The Rumpus Mini-Interview Project #25: Chris Graham in Conversation in a Syrian Taxi


Mohaned works at a small hotel in Palmyra, a desert town in northeast Syria. On the side, he helps a friend pitch taxi rides to tourists. (Mohaned speaks Arabic and English; his friend speaks only Arabic.) The following is an edited account of our conversation during the three hour taxi journey between Palymra and Damascus.


Chris Graham: Do you have a girlfriend?

Mohaned: No, but that doesn’t matter.

Graham: What does that mean?

Mohaned: My mother will choose a wife for me.

Graham: You mean you will get an arranged marriage?

Mohaned: Yes. If I see a girl that I like, I will tell my mother and she will make an appointment with the girl’s father. Then she [Mohaned’s mother] will say ‘yes’ or ‘no’. If she [Mohaned’s mother] says ‘yes’, we will give some money to the family [of the girl] and they will have one week to decide whether to accept the proposal. If they say ‘yes’, we are engaged.

Graham: Is it a good thing for a woman in Syria to get a divorce?

Mohaned: No, very bad. For a man it is okay, but not for a woman.

Graham: Why not?

Mohaned: If she has been married, another man has opened her. I want to open the woman. We prefer that.

Graham: Would you marry a woman who was divorced?

Mohaned: No! Very bad. I want to open the woman. [Smiles, pats me on the shoulder.] In Europe you can open the women, it is easy.

Graham: What if the woman is ‘opened’ not from having sex?

Mohaned: You mean… [gestures with his palms together and then pulls them apart]

Graham: Yes, so the hymen is broken but not from another man.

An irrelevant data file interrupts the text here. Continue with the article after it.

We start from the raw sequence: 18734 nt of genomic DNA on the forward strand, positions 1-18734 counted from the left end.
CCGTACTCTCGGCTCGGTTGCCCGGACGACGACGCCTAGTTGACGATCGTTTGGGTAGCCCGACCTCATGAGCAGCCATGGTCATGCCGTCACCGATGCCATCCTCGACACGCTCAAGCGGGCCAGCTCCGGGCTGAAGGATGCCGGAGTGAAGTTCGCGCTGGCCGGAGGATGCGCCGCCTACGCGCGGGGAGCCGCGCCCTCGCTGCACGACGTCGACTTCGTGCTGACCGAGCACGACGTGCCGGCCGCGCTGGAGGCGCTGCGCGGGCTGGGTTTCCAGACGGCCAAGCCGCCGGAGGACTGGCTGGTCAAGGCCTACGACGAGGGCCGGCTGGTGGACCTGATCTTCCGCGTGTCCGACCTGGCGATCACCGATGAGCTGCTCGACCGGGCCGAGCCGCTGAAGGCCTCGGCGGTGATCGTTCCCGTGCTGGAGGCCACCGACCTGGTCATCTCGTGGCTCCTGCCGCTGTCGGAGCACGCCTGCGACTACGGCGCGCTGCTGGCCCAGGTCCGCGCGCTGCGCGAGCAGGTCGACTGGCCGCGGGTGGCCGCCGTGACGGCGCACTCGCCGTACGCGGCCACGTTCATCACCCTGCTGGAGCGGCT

Mohaned: No, I don’t want that. If I see that on my wife [claps his hands] I immediately get a divorce. No hymen means she sleeps with many men. You don’t understand, for us, it is important to open the woman.

Graham: What do you think about democracy? [Syria is officially a republic but functionally authoritarian. The president is subject to a confirmatory referendum every seven years. The current president, Bashar Al-Asad, was confirmed in 2007 with 97.6% of the vote.]

Mohaned: [Confused] I don’t know that.

Graham: It means voting for the government.

Mohaned: Listen, my friend—we are friends—let me give you some advice. Don’t talk about the president. Don’t talk about politics. It is not good for you or for me.

Graham: Why not?

Mohaned: No, do not talk about politics. People will tell the police and then I get arrested.

Graham: What do you think of Israel?

Mohaned: Very bad. Don’t talk about politics.

Graham: Why is Israel bad?

Mohaned: Terrorists.

Graham: Have you ever met anyone from Israel?

Mohaned: No. If I meet someone from Israel I kill them. If you were from Israel I would kill you.

Graham: With this smile?

Mohaned: [Laughs] Listen, my friend, do not talk politics.

Graham: How do you know there is a god?

Mohaned: Because it says in the Qur’an.

Graham: How do you know that’s right?

Mohaned: [Looking incredulous] That is the Qur’an. It comes from Allah, to Jibril [Gabriel], to Muhammad. Why do you ask me these questions? My friend, you must respect our religion. I do not ask you these questions because you are Christian.

Graham: I understand…

Mohaned: Do you know Denmark? Bad people there, they do not respect our religion. God will do bad things to them, you will see.

Graham: When?

Mohaned: I don’t know, it will be now, or later, but some time. I am telling you.

Graham: What do you think of Salman Rushdie?

Mohaned: Do not talk to me about Salman Rushdie.

Chris Graham is a feature writer for the Cherwell, the student newspaper at the University of Oxford. His stories have involved, amongst other things, nude modeling and stealing bicycles. Prior to all this, he practiced corporate law in New York. More from this author →